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    // /js/core/game.loop.js, lines 9 - 30

    // Initialize timer variables so we can calculate FPS
    var fps = scope.constants.targetFps, // Our target fps
        fpsInterval = 1000 / fps, // the interval between animation ticks, in ms (1000 / 60 = ~16.666667)
        before = window.performance.now(), // The starting times timestamp

        // Set up an object to contain our alternating FPS calculations
        cycles = {
            new: {
                frameCount: 0, // Frames since the start of the cycle
                startTime: before, // The starting timestamp
                sinceStart: 0 // time elapsed since the startTime
            },
            old: {
                frameCount: 0,
                startTime: before,
                sineStart: 0
            }
        },
        // Alternating Frame Rate vars
        resetInterval = 5, // Frame rate cycle reset interval (in seconds)
        resetState = 'new'; // The initial frame rate cycle

    loop.fps = 0; // A prop that will expose the current calculated FPS to other modules

    // Main game rendering loop
    loop.main = function mainLoop( tframe ) { . . . }

Whoa, that’s a lot of variables. Keeping the code comments in mind, there’s one thing I would like to explain which is the cycles object. If you look at the stack overflow answer I mentioned earlier, there’s a lot of examples of some calculations to determine and throttle the frame rate, but they use a single computation cycle which while testing I noticed some issues with.

  1. After a while, the performance would bog down due to the constant incrementation of the single frame count and elapsed time variables.
  2. Also after some time, the accuracy would drastically decrease. As the calculations depend on the current time and frame count in relation to the original time, because the gap was so massive the resulting value would be mis-representative of the actual frame rate and would act as more of an “average-over-the-time-you’ve-had-this-page-open”.

The second issue may be more of a presentation of the frame rate problem I admit, but as a solution I’ve made it so there are two increments going on in parallel and as they reach a pre-determined interval, resetInterval, the active cycle will get reset to 0 and the alternate cycle will take its place as the active cycle. This helps maintain an accurately calculated frame rate based on samples from a short period of time, rather than an increasingly large period of time.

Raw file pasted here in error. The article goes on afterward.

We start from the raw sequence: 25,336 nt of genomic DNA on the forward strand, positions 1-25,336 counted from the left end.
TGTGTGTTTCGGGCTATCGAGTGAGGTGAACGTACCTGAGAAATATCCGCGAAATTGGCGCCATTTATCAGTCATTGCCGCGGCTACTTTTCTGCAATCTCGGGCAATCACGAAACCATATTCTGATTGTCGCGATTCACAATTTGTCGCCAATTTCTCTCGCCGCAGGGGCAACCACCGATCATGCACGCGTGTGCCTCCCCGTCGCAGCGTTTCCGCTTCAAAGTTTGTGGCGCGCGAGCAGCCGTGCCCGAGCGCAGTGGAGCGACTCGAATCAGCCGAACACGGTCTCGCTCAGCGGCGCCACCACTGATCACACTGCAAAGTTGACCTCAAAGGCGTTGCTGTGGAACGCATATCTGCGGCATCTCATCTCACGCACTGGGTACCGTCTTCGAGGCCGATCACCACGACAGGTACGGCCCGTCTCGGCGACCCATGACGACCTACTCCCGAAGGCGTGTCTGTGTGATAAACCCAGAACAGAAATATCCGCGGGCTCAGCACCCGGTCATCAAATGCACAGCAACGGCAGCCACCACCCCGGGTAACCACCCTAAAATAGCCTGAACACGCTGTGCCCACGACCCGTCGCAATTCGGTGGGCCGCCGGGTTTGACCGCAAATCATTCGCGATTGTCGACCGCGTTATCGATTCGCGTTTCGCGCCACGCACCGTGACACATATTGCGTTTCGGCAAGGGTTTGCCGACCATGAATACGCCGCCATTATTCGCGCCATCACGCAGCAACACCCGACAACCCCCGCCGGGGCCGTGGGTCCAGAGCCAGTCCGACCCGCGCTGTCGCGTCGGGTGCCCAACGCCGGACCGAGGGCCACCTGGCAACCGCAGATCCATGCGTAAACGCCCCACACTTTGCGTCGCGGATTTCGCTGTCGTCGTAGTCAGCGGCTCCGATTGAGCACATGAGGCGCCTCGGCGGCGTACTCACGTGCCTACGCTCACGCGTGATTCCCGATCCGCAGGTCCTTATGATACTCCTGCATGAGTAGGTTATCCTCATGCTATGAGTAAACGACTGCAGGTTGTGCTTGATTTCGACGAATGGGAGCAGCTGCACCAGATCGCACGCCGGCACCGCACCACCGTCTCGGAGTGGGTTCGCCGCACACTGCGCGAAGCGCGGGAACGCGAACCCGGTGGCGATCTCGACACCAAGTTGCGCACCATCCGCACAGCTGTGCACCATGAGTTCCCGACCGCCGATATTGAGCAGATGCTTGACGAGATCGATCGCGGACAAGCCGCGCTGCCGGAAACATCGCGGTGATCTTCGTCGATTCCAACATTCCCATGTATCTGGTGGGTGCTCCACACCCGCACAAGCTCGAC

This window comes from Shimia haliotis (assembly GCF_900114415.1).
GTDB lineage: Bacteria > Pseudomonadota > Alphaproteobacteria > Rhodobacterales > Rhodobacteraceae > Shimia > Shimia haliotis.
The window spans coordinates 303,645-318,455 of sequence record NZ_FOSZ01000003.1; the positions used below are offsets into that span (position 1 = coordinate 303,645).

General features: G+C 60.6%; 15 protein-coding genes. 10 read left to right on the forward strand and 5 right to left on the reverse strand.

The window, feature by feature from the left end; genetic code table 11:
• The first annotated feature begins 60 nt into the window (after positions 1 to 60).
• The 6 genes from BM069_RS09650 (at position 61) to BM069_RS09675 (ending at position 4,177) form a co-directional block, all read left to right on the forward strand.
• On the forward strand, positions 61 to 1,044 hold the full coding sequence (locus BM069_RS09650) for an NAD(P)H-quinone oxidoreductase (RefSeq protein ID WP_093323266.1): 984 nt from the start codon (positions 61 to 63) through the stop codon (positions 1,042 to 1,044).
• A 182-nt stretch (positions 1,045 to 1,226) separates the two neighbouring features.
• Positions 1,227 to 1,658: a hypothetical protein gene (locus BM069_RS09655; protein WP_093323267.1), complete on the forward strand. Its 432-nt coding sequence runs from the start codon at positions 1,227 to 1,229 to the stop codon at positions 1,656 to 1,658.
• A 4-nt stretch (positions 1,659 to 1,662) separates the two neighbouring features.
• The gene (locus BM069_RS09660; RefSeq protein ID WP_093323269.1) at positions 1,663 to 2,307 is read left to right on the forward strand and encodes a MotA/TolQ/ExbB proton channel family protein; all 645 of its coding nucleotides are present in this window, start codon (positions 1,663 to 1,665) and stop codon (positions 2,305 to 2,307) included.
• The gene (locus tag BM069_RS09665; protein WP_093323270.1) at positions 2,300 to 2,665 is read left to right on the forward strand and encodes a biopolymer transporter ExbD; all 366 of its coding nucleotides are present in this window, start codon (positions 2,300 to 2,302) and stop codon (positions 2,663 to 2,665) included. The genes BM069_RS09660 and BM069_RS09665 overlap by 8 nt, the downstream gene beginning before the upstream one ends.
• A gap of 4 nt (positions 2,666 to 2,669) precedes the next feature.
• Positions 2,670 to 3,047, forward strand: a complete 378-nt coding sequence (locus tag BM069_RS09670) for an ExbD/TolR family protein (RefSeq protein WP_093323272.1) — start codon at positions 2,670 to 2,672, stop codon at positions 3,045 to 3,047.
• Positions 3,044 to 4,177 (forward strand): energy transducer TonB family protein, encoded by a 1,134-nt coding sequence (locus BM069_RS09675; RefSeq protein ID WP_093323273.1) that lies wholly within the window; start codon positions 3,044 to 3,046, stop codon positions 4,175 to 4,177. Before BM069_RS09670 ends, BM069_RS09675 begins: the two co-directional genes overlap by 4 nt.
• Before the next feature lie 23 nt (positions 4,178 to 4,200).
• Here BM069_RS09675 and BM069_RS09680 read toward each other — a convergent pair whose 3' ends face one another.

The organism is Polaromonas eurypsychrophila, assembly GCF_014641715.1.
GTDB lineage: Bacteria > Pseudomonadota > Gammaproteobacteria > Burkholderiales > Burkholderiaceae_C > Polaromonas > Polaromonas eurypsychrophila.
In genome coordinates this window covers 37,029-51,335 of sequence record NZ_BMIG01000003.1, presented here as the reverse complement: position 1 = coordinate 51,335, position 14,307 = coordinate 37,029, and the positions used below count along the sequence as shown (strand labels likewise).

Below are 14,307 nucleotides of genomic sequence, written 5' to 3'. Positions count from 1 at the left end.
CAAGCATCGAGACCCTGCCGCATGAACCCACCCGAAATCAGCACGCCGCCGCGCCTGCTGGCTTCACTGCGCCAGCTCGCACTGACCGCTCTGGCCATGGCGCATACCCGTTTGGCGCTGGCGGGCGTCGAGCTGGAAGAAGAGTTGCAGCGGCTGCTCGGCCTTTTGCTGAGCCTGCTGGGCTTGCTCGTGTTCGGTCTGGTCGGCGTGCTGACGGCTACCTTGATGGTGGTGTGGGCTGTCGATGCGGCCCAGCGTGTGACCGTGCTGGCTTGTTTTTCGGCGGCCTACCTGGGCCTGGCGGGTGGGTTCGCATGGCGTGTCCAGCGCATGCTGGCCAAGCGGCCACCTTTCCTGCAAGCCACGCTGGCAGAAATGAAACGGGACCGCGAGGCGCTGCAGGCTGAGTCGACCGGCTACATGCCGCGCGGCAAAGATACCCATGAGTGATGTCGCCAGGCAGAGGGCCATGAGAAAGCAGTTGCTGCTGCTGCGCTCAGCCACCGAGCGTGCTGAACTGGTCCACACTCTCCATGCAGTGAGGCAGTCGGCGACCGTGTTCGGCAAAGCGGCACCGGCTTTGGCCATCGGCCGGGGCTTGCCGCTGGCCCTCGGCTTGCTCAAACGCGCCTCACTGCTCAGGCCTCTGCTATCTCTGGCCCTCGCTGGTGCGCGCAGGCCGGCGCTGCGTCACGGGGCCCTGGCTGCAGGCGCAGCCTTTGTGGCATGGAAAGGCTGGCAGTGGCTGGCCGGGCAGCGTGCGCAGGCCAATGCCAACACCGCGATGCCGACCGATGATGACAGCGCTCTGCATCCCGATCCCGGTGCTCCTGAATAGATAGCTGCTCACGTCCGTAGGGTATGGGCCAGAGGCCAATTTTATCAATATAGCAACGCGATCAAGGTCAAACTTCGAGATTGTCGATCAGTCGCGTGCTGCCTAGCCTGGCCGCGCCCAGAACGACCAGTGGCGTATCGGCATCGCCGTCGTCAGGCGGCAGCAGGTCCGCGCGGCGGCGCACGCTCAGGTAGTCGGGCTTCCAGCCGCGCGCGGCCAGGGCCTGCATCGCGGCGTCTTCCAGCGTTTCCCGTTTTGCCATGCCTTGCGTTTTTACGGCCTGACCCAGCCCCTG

Now, back to our loop.

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// /js/core/game.loop.js, lines 32. . .82

loop.main = function mainLoop( tframe ) {
    // Request a new Animation Frame
    // setting to `stopLoop` so animation can be stopped via
    // `window.cancelAnimationFrame( loop.stopLoop )`
    loop.stopLoop = window.requestAnimationFrame( loop.main );

    // How long ago since last loop?
    var now = tframe,
        elapsed = now - before,
        activeCycle, targetResetInterval;

    // If it's been at least our desired interval, render
    if (elapsed > fpsInterval) {
        // Set before = now for next frame, also adjust for
        // specified fpsInterval not being a multiple of rAF's interval (16.7ms)
        // ( http://stackoverflow.com/a/19772220 )
        before = now - (elapsed % fpsInterval);

        // Update the game state
        scope.update( now );
        // Render the next frame
        scope.render();
    }
};

Throttling the loop to our ideal fps is actually relatively simple, as you can see above. Here are the headlines:

  • Lines 8 & 9: cache the current timestamp, then subtract the previous timestamp from it to get the elapsed time.
  • Line 13: If the elapsed time from line 9 is greater than our target interval, continue with the re-render.
  • Lines 14 - 22: Set the variable holding the previous timestamp to the current timestamp, then fire the update and render modules.

Pretty straight forward, so now let’s calculate the current frame rate and expose it for other modules (namely the rendering module).

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// /js/core/game.loop.js, lines 49 - 78

before = now - (elapsed % fpsInterval);

// Increment the vals for both the active and the alternate FPS calculations
for (var calc in cycles) {
    ++cycles[calc].frameCount;
    cycles[calc].sinceStart = now - cycles[calc].startTime;
}

// Choose the correct FPS calculation, then update the exposed fps value
activeCycle = cycles[resetState];
loop.fps = Math.round(1000 / (activeCycle.sinceStart / activeCycle.frameCount) * 100) / 100;

// If our frame counts are equal....
targetResetInterval = (cycles.new.frameCount === cycles.old.frameCount
                       ? resetInterval * fps // Wait our interval
                       : (resetInterval * 2) * fps); // Wait double our interval

// If the active calculation goes over our specified interval,
// reset it to 0 and flag our alternate calculation to be active
// for the next series of animations.
if (activeCycle.frameCount > targetResetInterval) {
    cycles[resetState].frameCount = 0;
    cycles[resetState].startTime = now;
    cycles[resetState].sinceStart = 0;